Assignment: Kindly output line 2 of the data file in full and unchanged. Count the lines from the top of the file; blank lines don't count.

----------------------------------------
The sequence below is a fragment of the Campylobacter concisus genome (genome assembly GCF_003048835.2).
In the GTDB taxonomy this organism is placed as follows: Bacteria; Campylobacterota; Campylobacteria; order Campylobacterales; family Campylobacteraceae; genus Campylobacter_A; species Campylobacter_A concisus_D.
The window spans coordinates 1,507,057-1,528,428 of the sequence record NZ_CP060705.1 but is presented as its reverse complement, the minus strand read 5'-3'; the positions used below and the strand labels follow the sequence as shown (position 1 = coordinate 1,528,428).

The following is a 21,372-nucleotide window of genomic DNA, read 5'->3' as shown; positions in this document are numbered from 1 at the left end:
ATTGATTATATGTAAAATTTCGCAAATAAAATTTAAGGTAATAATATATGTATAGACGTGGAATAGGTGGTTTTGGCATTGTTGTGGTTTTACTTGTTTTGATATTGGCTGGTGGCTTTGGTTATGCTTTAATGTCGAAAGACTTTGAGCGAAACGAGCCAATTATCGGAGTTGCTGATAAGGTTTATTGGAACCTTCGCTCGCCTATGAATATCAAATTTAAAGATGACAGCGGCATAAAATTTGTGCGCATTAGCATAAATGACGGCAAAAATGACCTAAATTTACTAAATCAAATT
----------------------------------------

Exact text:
In the GTDB taxonomy this organism is placed as follows: Bacteria; Campylobacterota; Campylobacteria; order Campylobacterales; family Campylobacteraceae; genus Campylobacter_A; species Campylobacter_A concisus_D.